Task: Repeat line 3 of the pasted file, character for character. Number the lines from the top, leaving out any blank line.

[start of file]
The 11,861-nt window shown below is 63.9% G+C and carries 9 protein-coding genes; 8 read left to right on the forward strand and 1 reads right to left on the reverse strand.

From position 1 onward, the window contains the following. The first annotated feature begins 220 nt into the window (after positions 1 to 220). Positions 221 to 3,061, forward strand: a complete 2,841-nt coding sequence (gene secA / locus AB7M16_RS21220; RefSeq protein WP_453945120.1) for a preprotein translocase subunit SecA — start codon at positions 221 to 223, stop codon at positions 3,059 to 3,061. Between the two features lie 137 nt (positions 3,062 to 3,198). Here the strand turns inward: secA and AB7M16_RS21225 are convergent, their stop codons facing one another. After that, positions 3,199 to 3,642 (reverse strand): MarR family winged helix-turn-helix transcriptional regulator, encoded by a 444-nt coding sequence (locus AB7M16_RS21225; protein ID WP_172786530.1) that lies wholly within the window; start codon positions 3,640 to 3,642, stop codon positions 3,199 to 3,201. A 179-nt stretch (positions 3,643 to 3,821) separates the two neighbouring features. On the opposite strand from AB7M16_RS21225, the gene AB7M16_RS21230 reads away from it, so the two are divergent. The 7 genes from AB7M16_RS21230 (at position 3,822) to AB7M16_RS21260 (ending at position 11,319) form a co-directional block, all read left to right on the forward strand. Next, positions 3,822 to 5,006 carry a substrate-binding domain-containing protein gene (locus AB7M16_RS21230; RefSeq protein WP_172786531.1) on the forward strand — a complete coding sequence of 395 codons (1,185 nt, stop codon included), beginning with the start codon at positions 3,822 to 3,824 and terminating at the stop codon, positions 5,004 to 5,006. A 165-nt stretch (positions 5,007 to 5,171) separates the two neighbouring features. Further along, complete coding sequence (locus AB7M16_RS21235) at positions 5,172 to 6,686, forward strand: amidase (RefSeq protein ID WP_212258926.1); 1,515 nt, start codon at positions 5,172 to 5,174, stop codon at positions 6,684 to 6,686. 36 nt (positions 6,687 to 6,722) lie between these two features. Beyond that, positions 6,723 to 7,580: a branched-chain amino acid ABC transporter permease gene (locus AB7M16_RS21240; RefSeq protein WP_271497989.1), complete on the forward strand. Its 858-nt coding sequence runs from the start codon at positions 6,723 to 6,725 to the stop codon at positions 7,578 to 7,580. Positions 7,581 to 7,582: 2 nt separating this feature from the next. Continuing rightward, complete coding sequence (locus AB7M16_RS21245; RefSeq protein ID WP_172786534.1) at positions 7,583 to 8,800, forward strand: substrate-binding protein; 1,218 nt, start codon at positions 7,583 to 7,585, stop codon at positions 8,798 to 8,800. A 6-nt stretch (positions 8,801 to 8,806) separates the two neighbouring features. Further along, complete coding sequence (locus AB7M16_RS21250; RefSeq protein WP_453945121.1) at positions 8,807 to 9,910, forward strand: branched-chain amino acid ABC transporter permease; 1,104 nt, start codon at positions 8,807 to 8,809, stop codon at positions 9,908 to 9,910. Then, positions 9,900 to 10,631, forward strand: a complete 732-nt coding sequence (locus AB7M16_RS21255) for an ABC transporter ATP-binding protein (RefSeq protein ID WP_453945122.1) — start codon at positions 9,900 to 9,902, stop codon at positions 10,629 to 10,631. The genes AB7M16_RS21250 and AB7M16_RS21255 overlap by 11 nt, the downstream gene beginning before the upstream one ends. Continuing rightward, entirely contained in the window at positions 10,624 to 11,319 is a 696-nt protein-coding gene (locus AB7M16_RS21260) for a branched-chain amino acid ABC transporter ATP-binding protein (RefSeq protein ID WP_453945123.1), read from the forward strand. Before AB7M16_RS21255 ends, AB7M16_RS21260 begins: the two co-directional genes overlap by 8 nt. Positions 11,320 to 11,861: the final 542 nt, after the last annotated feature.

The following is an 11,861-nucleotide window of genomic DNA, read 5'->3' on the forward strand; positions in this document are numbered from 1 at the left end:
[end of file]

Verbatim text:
The following is an 11,861-nucleotide window of genomic DNA, read 5'->3' on the forward strand; positions in this document are numbered from 1 at the left end: